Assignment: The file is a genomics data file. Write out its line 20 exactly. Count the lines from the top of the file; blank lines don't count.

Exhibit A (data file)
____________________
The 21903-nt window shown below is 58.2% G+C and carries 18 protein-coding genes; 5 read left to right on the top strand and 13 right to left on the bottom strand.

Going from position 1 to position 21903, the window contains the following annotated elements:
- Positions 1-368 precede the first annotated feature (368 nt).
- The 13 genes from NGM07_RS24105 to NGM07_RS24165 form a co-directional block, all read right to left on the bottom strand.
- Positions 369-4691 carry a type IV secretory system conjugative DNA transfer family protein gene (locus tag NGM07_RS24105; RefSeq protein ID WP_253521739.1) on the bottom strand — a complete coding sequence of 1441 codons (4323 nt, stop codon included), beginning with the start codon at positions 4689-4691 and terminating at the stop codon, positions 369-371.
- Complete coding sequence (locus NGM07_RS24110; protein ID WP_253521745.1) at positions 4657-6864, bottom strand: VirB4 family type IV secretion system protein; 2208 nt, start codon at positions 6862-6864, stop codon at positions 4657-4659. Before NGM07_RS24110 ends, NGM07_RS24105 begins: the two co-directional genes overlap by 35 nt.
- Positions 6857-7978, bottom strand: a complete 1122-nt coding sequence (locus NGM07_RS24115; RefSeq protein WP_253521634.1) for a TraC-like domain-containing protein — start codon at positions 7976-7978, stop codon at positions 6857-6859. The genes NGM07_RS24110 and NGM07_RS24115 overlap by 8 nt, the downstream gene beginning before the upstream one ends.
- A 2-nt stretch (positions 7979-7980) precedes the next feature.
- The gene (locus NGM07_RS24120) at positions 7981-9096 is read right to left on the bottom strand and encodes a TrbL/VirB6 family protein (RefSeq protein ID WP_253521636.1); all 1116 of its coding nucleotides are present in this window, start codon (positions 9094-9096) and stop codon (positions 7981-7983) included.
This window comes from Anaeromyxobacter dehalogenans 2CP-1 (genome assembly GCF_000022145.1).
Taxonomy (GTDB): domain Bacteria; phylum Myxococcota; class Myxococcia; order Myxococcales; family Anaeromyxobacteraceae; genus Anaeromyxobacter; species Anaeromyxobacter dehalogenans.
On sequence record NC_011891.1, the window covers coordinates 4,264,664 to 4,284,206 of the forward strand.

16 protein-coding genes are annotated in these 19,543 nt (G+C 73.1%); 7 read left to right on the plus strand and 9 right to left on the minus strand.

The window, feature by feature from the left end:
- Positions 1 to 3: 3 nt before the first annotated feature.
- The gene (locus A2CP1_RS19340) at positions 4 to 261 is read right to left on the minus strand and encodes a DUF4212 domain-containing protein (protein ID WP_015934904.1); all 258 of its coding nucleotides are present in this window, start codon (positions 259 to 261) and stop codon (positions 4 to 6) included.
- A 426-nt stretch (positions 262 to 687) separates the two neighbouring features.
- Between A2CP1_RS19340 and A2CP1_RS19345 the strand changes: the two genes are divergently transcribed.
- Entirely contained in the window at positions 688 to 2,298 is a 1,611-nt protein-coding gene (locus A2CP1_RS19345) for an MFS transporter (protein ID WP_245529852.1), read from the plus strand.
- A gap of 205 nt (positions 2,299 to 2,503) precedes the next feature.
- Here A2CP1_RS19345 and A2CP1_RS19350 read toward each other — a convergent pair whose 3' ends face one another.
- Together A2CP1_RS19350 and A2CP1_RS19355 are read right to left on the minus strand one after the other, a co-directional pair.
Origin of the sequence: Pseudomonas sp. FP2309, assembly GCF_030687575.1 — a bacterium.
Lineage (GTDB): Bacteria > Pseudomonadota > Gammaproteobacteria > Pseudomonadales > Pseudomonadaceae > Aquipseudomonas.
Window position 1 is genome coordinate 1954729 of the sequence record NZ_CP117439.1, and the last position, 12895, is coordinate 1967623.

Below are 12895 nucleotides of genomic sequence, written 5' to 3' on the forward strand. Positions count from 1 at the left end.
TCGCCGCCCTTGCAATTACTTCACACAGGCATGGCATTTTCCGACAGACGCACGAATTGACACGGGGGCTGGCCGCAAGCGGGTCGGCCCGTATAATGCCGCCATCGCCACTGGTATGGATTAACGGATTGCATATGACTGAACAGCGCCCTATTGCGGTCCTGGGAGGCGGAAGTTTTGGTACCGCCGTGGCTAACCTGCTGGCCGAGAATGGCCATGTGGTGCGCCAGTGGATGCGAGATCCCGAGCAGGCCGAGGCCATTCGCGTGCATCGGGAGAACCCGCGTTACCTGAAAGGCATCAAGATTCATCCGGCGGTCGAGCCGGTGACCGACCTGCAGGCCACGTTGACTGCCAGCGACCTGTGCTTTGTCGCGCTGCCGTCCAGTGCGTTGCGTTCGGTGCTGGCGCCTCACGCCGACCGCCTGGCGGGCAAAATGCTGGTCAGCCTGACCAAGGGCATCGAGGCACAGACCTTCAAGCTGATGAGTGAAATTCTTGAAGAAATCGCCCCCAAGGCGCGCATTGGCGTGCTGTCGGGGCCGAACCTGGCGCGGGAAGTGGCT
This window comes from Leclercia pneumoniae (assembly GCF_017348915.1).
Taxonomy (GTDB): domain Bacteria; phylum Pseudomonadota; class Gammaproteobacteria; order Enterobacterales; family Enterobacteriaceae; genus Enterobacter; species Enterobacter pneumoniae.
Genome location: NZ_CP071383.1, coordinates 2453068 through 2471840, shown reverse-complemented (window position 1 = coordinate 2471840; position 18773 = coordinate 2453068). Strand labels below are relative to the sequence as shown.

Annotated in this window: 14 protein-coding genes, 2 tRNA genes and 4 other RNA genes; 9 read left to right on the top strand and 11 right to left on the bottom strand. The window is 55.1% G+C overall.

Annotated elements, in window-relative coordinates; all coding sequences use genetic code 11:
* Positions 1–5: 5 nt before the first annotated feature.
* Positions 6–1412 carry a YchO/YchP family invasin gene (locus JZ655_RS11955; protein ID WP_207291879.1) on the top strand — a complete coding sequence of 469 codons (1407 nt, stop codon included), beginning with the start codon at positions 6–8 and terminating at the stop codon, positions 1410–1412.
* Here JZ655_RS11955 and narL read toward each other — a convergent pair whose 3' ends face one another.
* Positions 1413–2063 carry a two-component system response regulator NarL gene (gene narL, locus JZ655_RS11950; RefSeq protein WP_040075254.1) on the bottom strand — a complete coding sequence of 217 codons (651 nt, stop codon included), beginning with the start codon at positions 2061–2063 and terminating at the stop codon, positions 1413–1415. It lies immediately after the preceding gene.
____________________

- A gap of 205 nt (positions 2,299 to 2,503) precedes the next feature.